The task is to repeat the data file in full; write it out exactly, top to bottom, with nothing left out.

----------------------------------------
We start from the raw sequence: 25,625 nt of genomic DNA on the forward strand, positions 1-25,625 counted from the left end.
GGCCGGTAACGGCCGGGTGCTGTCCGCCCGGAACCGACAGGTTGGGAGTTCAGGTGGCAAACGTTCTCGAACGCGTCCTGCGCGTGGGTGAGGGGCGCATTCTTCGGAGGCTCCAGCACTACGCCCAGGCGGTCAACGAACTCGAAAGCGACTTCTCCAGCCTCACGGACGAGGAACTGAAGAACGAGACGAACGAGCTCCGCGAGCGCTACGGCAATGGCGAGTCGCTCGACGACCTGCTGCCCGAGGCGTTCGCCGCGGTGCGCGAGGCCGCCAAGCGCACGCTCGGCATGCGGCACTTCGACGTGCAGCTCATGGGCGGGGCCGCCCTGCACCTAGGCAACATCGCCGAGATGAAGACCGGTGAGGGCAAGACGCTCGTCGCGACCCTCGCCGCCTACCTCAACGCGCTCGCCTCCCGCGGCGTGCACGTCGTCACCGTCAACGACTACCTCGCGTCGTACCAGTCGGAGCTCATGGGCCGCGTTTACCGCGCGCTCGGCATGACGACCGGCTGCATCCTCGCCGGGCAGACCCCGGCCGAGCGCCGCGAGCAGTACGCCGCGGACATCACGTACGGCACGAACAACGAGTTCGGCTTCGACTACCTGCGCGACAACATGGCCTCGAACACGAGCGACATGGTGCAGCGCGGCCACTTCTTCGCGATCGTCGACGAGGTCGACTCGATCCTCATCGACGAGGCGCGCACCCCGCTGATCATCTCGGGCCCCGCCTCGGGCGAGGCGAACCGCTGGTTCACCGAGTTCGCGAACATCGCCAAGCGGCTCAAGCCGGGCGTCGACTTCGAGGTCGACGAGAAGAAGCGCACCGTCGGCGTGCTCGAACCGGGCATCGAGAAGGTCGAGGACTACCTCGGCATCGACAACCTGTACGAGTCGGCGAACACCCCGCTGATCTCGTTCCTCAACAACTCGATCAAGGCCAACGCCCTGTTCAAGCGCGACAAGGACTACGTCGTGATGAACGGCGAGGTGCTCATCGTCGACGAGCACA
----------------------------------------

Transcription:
We start from the raw sequence: 25,625 nt of genomic DNA on the forward strand, positions 1-25,625 counted from the left end.
GGCCGGTAACGGCCGGGTGCTGTCCGCCCGGAACCGACAGGTTGGGAGTTCAGGTGGCAAACGTTCTCGAACGCGTCCTGCGCGTGGGTGAGGGGCGCATTCTTCGGAGGCTCCAGCACTACGCCCAGGCGGTCAACGAACTCGAAAGCGACTTCTCCAGCCTCACGGACGAGGAACTGAAGAACGAGACGAACGAGCTCCGCGAGCGCTACGGCAATGGCGAGTCGCTCGACGACCTGCTGCCCGAGGCGTTCGCCGCGGTGCGCGAGGCCGCCAAGCGCACGCTCGGCATGCGGCACTTCGACGTGCAGCTCATGGGCGGGGCCGCCCTGCACCTAGGCAACATCGCCGAGATGAAGACCGGTGAGGGCAAGACGCTCGTCGCGACCCTCGCCGCCTACCTCAACGCGCTCGCCTCCCGCGGCGTGCACGTCGTCACCGTCAACGACTACCTCGCGTCGTACCAGTCGGAGCTCATGGGCCGCGTTTACCGCGCGCTCGGCATGACGACCGGCTGCATCCTCGCCGGGCAGACCCCGGCCGAGCGCCGCGAGCAGTACGCCGCGGACATCACGTACGGCACGAACAACGAGTTCGGCTTCGACTACCTGCGCGACAACATGGCCTCGAACACGAGCGACATGGTGCAGCGCGGCCACTTCTTCGCGATCGTCGACGAGGTCGACTCGATCCTCATCGACGAGGCGCGCACCCCGCTGATCATCTCGGGCCCCGCCTCGGGCGAGGCGAACCGCTGGTTCACCGAGTTCGCGAACATCGCCAAGCGGCTCAAGCCGGGCGTCGACTTCGAGGTCGACGAGAAGAAGCGCACCGTCGGCGTGCTCGAACCGGGCATCGAGAAGGTCGAGGACTACCTCGGCATCGACAACCTGTACGAGTCGGCGAACACCCCGCTGATCTCGTTCCTCAACAACTCGATCAAGGCCAACGCCCTGTTCAAGCGCGACAAGGACTACGTCGTGATGAACGGCGAGGTGCTCATCGTCGACGAGCACA